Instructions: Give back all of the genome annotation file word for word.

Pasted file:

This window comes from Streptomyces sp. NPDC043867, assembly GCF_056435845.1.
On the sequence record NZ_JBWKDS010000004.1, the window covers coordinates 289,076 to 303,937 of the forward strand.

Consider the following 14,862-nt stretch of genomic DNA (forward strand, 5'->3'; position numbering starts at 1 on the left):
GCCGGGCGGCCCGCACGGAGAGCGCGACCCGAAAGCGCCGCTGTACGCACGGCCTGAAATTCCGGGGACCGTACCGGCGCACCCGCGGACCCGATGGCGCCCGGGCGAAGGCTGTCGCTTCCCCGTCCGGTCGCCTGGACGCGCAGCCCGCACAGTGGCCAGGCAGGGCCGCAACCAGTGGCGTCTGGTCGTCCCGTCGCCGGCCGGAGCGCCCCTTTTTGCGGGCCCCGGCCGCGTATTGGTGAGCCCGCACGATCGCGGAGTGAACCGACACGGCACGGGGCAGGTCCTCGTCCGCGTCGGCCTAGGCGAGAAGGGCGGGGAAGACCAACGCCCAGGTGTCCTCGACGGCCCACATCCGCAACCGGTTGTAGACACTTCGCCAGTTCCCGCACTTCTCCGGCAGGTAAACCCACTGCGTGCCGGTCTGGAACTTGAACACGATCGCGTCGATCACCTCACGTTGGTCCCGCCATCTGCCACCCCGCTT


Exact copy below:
This window comes from Streptomyces sp. NPDC043867, assembly GCF_056435845.1.
On the sequence record NZ_JBWKDS010000004.1, the window covers coordinates 289,076 to 303,937 of the forward strand.

Consider the following 14,862-nt stretch of genomic DNA (forward strand, 5'->3'; position numbering starts at 1 on the left):
GCCGGGCGGCCCGCACGGAGAGCGCGACCCGAAAGCGCCGCTGTACGCACGGCCTGAAATTCCGGGGACCGTACCGGCGCACCCGCGGACCCGATGGCGCCCGGGCGAAGGCTGTCGCTTCCCCGTCCGGTCGCCTGGACGCGCAGCCCGCACAGTGGCCAGGCAGGGCCGCAACCAGTGGCGTCTGGTCGTCCCGTCGCCGGCCGGAGCGCCCCTTTTTGCGGGCCCCGGCCGCGTATTGGTGAGCCCGCACGATCGCGGAGTGAACCGACACGGCACGGGGCAGGTCCTCGTCCGCGTCGGCCTAGGCGAGAAGGGCGGGGAAGACCAACGCCCAGGTGTCCTCGACGGCCCACATCCGCAACCGGTTGTAGACACTTCGCCAGTTCCCGCACTTCTCCGGCAGGTAAACCCACTGCGTGCCGGTCTGGAACTTGAACACGATCGCGTCGATCACCTCACGTTGGTCCCGCCATCTGCCACCCCGCTT